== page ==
We have two main office supply stores in Rapid City: Office Depot and Office Max. I personally have always been a bigger fan of Office Max, partly because of the Rubberband Man shtick a while back, but mostly because they’re the only place I can find in the city that regularly sells Prang colored chalk.
Well, I was a bigger fan of Office Max, until today.
A trip to Office Max
With the new school year starting less than a month away (eek!), it’s time for the annual late-summer parenting tradition of procuring needed back-to-school supplies, and this year it’s both the Ladybug and the Butterfly who need them. In Rapid City, these supplies are based not only on the school and grade, but also, I was surprised to find, on the specific teacher too: Mrs. Smith wants five one-section notebooks, whereas Mrs. Jones requires one five-section notebook, and so on. After a hour of weighing the pros and cons of neutral pink erasers versus hot pink ones, or whether or not this backpack or the other had the optimum number and distribution of pockets for a new kindergartner, we took our supplies to the skinny slack-jawed Office Max employee at the register.
The cashier, whose name was Chase, asked if we’d found everything all right and scanned the backpack, thus ending the complete list of things he did correctly for the rest of the transaction.
“That’s not right,” the Queen B politely noted when she saw the scanner report 37.49. “It should come up as 25 dollars.”
Chase invalidated the item and rescanned the backpack. The machine repeated: 37.49.
“That backpack is supposed to be 50% off,” the Queen B explained.
Chase looked at the tag. “The backpack is originally marked as 49.99, so you did get a discount,” he explained.
“I got a discount,” repeated the Queen B, “but not the right one. The price was reduced by 12.50, which would be 25% off.”
“Oh!” said Chase, reassured. “No, the problem is that backpacks are only 25% off, not 50% off.” He smiled, and pulled out a copy of the Office Max mailer that, presumably, every responsible buyer in Rapid City had been sent. He flipped open and pointed at one of the pictures. It read:
25% OFF ALL Backpacks
“See? 25% off.” Chase said.
The Queen B gently moved his finger down to the picture immediately below it, which read
50% off ALL Reebok Backpacks
Selection varies by location
“No, 50% off Reebok backpacks,” The Queen corrected. She then pointed to the backback, which was embroidered with the word Reebok in several places.
Chase read the advertisement, frowned, and read it again. “Oh, I see,” he eventually said. “The small print means the 50% discount is only on selected Reebok backpacks.”
“Well, the large print states the discount is an all Reebok backpacks,” The Queen B countered.
“But the small print…” Chase started.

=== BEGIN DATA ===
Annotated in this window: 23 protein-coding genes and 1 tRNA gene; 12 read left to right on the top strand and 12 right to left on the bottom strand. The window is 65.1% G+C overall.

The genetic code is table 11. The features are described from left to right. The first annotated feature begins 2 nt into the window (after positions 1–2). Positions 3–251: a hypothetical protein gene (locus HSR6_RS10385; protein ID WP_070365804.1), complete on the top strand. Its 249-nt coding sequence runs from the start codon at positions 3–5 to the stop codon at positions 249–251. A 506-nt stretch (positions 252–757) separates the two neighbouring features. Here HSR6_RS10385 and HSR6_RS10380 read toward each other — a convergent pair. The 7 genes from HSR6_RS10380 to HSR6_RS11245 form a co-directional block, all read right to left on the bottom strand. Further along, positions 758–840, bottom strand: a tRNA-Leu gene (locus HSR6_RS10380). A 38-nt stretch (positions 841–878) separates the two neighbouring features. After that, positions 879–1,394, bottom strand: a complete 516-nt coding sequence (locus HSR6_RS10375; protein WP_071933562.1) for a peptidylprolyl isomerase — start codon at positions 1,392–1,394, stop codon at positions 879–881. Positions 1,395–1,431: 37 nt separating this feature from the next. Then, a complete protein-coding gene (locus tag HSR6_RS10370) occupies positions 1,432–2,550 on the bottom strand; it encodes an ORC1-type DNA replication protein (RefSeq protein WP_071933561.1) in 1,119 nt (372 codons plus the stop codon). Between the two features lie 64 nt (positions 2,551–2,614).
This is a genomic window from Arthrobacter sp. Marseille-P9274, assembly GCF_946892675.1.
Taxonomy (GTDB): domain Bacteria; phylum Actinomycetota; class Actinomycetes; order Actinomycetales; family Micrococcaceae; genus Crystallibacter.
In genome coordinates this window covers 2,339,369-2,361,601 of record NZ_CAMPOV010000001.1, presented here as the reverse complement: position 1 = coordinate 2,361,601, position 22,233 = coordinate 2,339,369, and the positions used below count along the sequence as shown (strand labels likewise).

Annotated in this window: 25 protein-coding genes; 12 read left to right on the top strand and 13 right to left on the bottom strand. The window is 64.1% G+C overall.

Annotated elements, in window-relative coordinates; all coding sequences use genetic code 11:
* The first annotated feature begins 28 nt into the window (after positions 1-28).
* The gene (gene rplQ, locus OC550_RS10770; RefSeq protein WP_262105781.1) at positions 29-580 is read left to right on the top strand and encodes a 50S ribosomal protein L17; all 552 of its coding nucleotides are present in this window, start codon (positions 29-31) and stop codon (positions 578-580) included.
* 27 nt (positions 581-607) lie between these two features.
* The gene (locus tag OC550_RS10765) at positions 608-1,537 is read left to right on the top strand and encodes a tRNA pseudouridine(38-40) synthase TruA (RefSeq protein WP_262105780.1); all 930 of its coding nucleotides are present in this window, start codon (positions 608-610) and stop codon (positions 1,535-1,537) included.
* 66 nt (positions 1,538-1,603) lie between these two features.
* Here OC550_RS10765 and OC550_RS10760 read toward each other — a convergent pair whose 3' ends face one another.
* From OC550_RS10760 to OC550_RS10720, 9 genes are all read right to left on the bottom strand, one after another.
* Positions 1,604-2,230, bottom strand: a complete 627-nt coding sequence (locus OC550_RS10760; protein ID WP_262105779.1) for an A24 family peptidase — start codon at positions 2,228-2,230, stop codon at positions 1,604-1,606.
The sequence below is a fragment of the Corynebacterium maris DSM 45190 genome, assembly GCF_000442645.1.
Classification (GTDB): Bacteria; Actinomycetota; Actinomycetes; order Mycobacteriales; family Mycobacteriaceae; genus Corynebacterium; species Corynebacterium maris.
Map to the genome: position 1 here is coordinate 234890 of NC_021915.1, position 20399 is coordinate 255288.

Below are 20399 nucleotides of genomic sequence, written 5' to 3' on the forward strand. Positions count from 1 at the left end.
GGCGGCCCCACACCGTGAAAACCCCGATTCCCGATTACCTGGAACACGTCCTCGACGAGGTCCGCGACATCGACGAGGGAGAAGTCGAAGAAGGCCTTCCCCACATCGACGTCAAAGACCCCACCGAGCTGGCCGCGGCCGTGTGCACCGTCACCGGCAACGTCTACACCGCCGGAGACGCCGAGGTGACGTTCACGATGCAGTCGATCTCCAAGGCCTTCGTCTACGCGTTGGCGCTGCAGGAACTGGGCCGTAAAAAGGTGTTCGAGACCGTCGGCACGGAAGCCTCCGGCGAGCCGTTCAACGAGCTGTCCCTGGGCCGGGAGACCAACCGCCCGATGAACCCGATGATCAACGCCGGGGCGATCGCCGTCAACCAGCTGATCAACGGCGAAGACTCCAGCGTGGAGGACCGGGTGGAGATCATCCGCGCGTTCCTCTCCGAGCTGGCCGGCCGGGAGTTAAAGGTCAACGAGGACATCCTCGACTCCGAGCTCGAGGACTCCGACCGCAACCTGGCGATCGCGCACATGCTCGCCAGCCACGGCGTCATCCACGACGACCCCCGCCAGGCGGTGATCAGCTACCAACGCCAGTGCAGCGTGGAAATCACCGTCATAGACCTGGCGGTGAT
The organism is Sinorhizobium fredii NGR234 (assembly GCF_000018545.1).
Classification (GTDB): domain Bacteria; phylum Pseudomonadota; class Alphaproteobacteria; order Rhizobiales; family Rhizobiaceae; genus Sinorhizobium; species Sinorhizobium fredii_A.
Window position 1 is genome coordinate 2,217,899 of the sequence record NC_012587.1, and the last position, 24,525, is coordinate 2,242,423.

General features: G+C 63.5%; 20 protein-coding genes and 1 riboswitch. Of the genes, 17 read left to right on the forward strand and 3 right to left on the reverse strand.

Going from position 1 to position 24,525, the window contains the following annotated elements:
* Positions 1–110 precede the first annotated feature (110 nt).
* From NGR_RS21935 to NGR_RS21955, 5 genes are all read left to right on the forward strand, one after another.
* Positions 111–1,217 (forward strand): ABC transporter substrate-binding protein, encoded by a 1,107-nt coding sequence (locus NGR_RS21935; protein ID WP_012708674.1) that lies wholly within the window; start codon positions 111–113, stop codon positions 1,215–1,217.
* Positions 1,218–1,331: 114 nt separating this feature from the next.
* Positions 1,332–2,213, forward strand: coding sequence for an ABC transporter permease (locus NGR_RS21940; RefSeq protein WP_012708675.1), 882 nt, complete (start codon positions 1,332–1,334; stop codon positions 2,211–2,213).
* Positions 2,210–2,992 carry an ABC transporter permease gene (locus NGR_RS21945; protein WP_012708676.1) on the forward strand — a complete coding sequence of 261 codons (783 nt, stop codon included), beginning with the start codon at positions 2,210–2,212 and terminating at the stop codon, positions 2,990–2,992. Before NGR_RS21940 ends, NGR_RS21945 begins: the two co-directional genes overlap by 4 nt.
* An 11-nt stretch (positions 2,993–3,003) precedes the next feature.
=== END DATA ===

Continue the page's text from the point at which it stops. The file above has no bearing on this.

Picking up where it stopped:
“…only means the selection backpacks varies with the store,” completed the Queen.
“The advertisement says its 50% off selected Reebok backpacks,” Chase repeated.
“No, that’s not what it says,” argued the Queen. “It says 50% of all Reebok backpacks.”
“No, it says selected backpacks.”
“No, it says selection of backpacks varies. The discount applies to all of them.”
“Listen,” I offered hopefully, “the selected clause in the advertisement refers to the availability of Reebok backpacks, not the availability of Reebok discounts. The ad says its a 50% on all Reebok backpacks with a selection that varies; your interpretation would require the ad to read as 50% on selected Reebok backpacks. See?”
“Manager assistance, please?” said Chase into the earpiece he was wearing.
“This is why we really need Common Core Reading Standards in public school education,” I noted to no one in particular.
Chase continued his conversation with is own right ear, which is a neat trick if you think about it. “I have a customer who has a problem with the discount on her backpack.”
“Argle bargle bargle,” went the earpiece quietly.
“She says the Reebok backpacks are 50%,” Chase said to his ear.
“Bargle selargle argle,” said the earpiece.
“I said that, be she says the selected backpacks is about what’s in stock, not what’s on sale.”
“Argle nargle largle,” said the earpiece.
Chase translated. “The offers in the mailer are sort of ‘national’ offers, but they’re available only at participating Office Max locations. We’re not running that 50% discount here in Rapid, I guess.”
“Yes,” said the Queen B, “you are. You have a 50% off sign right above the backpacks in this store…. right here, right now…”
“I’m not sure we do…” said Chase uncertainly.
“I’m quite sure you do,” the Queen B replied. “We were just there. It’s one of the reasons we chose this particular backpack.”
“I can get a picture of the sign if you’d like,” I said helpfully.
“Um,” said Chase, and he tapped on his earpiece again.
I strolled back to the aisle with the backpacks. Above them was a sign that read